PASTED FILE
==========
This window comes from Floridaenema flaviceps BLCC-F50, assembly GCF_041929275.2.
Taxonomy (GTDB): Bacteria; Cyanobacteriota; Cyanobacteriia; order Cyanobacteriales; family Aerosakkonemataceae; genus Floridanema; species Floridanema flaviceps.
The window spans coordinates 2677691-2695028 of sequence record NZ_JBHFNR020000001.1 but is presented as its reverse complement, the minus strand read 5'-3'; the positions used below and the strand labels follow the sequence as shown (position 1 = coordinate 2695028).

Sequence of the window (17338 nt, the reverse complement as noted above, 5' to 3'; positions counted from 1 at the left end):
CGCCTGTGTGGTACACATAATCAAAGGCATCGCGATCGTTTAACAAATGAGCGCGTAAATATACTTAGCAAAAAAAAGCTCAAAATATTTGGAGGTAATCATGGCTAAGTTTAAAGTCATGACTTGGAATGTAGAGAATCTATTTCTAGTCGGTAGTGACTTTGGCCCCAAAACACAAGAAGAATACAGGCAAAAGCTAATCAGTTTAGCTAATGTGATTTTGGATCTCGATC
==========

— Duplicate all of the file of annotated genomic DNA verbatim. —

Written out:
This window comes from Floridaenema flaviceps BLCC-F50, assembly GCF_041929275.2.
Taxonomy (GTDB): Bacteria; Cyanobacteriota; Cyanobacteriia; order Cyanobacteriales; family Aerosakkonemataceae; genus Floridanema; species Floridanema flaviceps.
The window spans coordinates 2677691-2695028 of sequence record NZ_JBHFNR020000001.1 but is presented as its reverse complement, the minus strand read 5'-3'; the positions used below and the strand labels follow the sequence as shown (position 1 = coordinate 2695028).

Sequence of the window (17338 nt, the reverse complement as noted above, 5' to 3'; positions counted from 1 at the left end):
CGCCTGTGTGGTACACATAATCAAAGGCATCGCGATCGTTTAACAAATGAGCGCGTAAATATACTTAGCAAAAAAAAGCTCAAAATATTTGGAGGTAATCATGGCTAAGTTTAAAGTCATGACTTGGAATGTAGAGAATCTATTTCTAGTCGGTAGTGACTTTGGCCCCAAAACACAAGAAGAATACAGGCAAAAGCTAATCAGTTTAGCTAATGTGATTTTGGATCTCGATC